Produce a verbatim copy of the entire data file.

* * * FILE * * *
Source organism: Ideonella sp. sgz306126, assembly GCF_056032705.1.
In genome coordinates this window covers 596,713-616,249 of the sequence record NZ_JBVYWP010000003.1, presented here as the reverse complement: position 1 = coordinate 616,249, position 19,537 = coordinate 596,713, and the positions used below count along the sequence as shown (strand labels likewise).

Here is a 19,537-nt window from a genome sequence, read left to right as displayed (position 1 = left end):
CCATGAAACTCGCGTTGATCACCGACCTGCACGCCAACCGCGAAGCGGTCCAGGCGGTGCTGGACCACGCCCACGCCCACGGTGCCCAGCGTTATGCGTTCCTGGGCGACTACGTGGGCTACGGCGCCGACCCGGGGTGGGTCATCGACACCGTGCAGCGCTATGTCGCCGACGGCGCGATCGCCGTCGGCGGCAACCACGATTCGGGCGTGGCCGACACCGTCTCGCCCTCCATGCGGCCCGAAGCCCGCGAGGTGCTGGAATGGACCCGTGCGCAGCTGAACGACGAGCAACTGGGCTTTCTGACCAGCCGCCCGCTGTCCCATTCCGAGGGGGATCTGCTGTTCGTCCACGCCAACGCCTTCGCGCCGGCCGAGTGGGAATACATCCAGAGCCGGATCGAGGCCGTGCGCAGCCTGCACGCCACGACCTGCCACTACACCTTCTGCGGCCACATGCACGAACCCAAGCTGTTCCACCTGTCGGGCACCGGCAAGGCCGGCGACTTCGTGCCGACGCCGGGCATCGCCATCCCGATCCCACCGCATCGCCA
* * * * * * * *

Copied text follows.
Source organism: Ideonella sp. sgz306126, assembly GCF_056032705.1.
In genome coordinates this window covers 596,713-616,249 of the sequence record NZ_JBVYWP010000003.1, presented here as the reverse complement: position 1 = coordinate 616,249, position 19,537 = coordinate 596,713, and the positions used below count along the sequence as shown (strand labels likewise).

Here is a 19,537-nt window from a genome sequence, read left to right as displayed (position 1 = left end):
CCATGAAACTCGCGTTGATCACCGACCTGCACGCCAACCGCGAAGCGGTCCAGGCGGTGCTGGACCACGCCCACGCCCACGGTGCCCAGCGTTATGCGTTCCTGGGCGACTACGTGGGCTACGGCGCCGACCCGGGGTGGGTCATCGACACCGTGCAGCGCTATGTCGCCGACGGCGCGATCGCCGTCGGCGGCAACCACGATTCGGGCGTGGCCGACACCGTCTCGCCCTCCATGCGGCCCGAAGCCCGCGAGGTGCTGGAATGGACCCGTGCGCAGCTGAACGACGAGCAACTGGGCTTTCTGACCAGCCGCCCGCTGTCCCATTCCGAGGGGGATCTGCTGTTCGTCCACGCCAACGCCTTCGCGCCGGCCGAGTGGGAATACATCCAGAGCCGGATCGAGGCCGTGCGCAGCCTGCACGCCACGACCTGCCACTACACCTTCTGCGGCCACATGCACGAACCCAAGCTGTTCCACCTGTCGGGCACCGGCAAGGCCGGCGACTTCGTGCCGACGCCGGGCATCGCCATCCCGATCCCACCGCATCGCCA